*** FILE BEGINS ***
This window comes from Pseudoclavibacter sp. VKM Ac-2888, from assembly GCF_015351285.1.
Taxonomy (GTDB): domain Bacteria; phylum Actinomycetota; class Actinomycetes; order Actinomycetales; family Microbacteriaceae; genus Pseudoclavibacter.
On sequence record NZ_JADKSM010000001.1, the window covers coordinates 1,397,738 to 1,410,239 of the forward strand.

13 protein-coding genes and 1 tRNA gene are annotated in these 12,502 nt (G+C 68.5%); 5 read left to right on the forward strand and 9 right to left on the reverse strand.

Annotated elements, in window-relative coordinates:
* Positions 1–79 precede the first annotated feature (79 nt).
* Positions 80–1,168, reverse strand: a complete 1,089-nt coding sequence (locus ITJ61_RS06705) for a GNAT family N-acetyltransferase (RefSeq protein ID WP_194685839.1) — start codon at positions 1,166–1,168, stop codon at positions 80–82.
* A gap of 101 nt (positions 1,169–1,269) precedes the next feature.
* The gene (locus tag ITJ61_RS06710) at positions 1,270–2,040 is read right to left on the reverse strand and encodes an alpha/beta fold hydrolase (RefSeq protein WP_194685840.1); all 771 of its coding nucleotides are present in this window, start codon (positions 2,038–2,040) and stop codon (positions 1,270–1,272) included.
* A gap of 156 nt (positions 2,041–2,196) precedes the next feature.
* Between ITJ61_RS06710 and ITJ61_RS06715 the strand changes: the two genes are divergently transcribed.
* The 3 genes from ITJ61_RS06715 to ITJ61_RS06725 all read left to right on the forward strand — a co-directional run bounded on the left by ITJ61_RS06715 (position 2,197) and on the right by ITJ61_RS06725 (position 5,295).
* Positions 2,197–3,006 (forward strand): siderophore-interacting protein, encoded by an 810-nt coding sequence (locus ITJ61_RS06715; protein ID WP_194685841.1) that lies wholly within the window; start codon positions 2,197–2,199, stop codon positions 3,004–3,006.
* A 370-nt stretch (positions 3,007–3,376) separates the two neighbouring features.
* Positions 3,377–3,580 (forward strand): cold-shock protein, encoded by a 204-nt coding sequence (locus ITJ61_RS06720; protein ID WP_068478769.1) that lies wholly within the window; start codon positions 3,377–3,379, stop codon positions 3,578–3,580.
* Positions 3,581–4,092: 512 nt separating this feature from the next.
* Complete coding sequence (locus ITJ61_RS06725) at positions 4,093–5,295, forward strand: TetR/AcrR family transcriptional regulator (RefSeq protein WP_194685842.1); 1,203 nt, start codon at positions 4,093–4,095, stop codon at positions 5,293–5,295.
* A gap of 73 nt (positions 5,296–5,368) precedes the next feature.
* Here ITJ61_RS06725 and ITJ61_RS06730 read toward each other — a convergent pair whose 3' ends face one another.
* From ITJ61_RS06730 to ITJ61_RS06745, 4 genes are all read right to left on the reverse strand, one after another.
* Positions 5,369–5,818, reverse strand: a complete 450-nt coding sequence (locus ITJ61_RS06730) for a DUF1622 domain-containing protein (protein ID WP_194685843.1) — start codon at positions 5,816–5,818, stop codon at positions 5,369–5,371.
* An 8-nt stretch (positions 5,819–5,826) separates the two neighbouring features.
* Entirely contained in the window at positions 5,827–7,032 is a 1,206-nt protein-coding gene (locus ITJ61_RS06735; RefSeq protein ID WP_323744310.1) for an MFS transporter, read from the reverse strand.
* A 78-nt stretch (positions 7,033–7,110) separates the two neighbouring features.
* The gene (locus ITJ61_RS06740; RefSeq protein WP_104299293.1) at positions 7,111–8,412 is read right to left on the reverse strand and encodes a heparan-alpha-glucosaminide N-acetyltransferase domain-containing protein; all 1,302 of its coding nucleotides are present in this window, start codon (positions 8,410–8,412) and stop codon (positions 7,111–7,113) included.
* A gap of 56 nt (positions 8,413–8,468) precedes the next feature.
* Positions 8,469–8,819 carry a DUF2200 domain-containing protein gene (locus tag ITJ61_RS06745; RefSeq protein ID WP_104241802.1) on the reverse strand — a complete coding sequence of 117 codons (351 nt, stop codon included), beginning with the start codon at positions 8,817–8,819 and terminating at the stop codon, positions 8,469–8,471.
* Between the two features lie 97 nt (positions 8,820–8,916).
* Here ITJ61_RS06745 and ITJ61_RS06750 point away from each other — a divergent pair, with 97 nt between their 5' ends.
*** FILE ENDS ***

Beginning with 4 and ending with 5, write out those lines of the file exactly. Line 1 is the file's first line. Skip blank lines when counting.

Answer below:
13 protein-coding genes and 1 tRNA gene are annotated in these 12,502 nt (G+C 68.5%); 5 read left to right on the forward strand and 9 right to left on the reverse strand.

Annotated elements, in window-relative coordinates: